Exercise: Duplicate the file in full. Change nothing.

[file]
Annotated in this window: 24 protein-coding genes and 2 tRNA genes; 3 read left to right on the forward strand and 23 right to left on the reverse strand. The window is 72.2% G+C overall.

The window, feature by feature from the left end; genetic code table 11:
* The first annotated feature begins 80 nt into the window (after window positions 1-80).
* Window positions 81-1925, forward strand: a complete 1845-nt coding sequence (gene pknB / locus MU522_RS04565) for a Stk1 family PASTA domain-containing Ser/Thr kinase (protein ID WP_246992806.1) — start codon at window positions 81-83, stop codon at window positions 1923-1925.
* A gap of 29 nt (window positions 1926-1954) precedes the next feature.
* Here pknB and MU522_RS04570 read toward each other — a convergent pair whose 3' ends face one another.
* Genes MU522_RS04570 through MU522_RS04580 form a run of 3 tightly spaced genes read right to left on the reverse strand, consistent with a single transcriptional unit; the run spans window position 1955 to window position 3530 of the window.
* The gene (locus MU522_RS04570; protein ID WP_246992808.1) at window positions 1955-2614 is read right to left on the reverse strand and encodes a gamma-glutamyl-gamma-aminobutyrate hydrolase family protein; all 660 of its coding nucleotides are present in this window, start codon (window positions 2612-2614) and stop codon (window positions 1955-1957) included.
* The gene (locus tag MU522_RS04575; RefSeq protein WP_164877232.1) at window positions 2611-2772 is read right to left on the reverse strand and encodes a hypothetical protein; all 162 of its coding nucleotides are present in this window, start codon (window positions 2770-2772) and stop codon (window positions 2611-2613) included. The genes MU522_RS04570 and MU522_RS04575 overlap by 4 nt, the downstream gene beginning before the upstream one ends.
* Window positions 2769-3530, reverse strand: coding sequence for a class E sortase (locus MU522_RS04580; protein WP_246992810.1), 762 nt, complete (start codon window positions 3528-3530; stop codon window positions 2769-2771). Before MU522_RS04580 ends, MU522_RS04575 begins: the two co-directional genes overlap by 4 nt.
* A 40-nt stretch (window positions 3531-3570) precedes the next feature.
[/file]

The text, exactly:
Annotated in this window: 24 protein-coding genes and 2 tRNA genes; 3 read left to right on the forward strand and 23 right to left on the reverse strand. The window is 72.2% G+C overall.

The window, feature by feature from the left end; genetic code table 11:
* The first annotated feature begins 80 nt into the window (after window positions 1-80).
* Window positions 81-1925, forward strand: a complete 1845-nt coding sequence (gene pknB / locus MU522_RS04565) for a Stk1 family PASTA domain-containing Ser/Thr kinase (protein ID WP_246992806.1) — start codon at window positions 81-83, stop codon at window positions 1923-1925.
* A gap of 29 nt (window positions 1926-1954) precedes the next feature.
* Here pknB and MU522_RS04570 read toward each other — a convergent pair whose 3' ends face one another.
* Genes MU522_RS04570 through MU522_RS04580 form a run of 3 tightly spaced genes read right to left on the reverse strand, consistent with a single transcriptional unit; the run spans window position 1955 to window position 3530 of the window.
* The gene (locus MU522_RS04570; protein ID WP_246992808.1) at window positions 1955-2614 is read right to left on the reverse strand and encodes a gamma-glutamyl-gamma-aminobutyrate hydrolase family protein; all 660 of its coding nucleotides are present in this window, start codon (window positions 2612-2614) and stop codon (window positions 1955-1957) included.
* The gene (locus tag MU522_RS04575; RefSeq protein WP_164877232.1) at window positions 2611-2772 is read right to left on the reverse strand and encodes a hypothetical protein; all 162 of its coding nucleotides are present in this window, start codon (window positions 2770-2772) and stop codon (window positions 2611-2613) included. The genes MU522_RS04570 and MU522_RS04575 overlap by 4 nt, the downstream gene beginning before the upstream one ends.
* Window positions 2769-3530, reverse strand: coding sequence for a class E sortase (locus MU522_RS04580; protein WP_246992810.1), 762 nt, complete (start codon window positions 3528-3530; stop codon window positions 2769-2771). Before MU522_RS04580 ends, MU522_RS04575 begins: the two co-directional genes overlap by 4 nt.
* A 40-nt stretch (window positions 3531-3570) precedes the next feature.